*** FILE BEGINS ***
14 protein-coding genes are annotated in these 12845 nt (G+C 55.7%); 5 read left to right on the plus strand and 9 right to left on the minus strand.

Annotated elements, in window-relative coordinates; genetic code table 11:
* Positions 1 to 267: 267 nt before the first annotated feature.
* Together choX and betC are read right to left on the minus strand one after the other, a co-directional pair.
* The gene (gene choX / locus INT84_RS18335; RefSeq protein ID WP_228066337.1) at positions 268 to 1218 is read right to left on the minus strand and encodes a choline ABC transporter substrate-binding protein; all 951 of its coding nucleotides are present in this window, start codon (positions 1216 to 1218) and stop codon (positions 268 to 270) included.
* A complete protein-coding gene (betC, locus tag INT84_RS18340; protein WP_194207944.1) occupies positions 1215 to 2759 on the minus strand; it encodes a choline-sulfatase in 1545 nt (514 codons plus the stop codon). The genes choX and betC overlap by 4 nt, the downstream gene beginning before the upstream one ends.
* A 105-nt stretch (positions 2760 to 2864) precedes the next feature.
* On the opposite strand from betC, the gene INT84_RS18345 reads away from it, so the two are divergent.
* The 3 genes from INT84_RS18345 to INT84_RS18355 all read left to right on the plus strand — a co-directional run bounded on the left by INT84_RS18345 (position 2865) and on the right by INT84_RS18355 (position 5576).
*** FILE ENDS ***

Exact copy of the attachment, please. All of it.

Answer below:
14 protein-coding genes are annotated in these 12845 nt (G+C 55.7%); 5 read left to right on the plus strand and 9 right to left on the minus strand.

Annotated elements, in window-relative coordinates; genetic code table 11:
* Positions 1 to 267: 267 nt before the first annotated feature.
* Together choX and betC are read right to left on the minus strand one after the other, a co-directional pair.
* The gene (gene choX / locus INT84_RS18335; RefSeq protein ID WP_228066337.1) at positions 268 to 1218 is read right to left on the minus strand and encodes a choline ABC transporter substrate-binding protein; all 951 of its coding nucleotides are present in this window, start codon (positions 1216 to 1218) and stop codon (positions 268 to 270) included.
* A complete protein-coding gene (betC, locus tag INT84_RS18340; protein WP_194207944.1) occupies positions 1215 to 2759 on the minus strand; it encodes a choline-sulfatase in 1545 nt (514 codons plus the stop codon). The genes choX and betC overlap by 4 nt, the downstream gene beginning before the upstream one ends.
* A 105-nt stretch (positions 2760 to 2864) precedes the next feature.
* On the opposite strand from betC, the gene INT84_RS18345 reads away from it, so the two are divergent.
* The 3 genes from INT84_RS18345 to INT84_RS18355 all read left to right on the plus strand — a co-directional run bounded on the left by INT84_RS18345 (position 2865) and on the right by INT84_RS18355 (position 5576).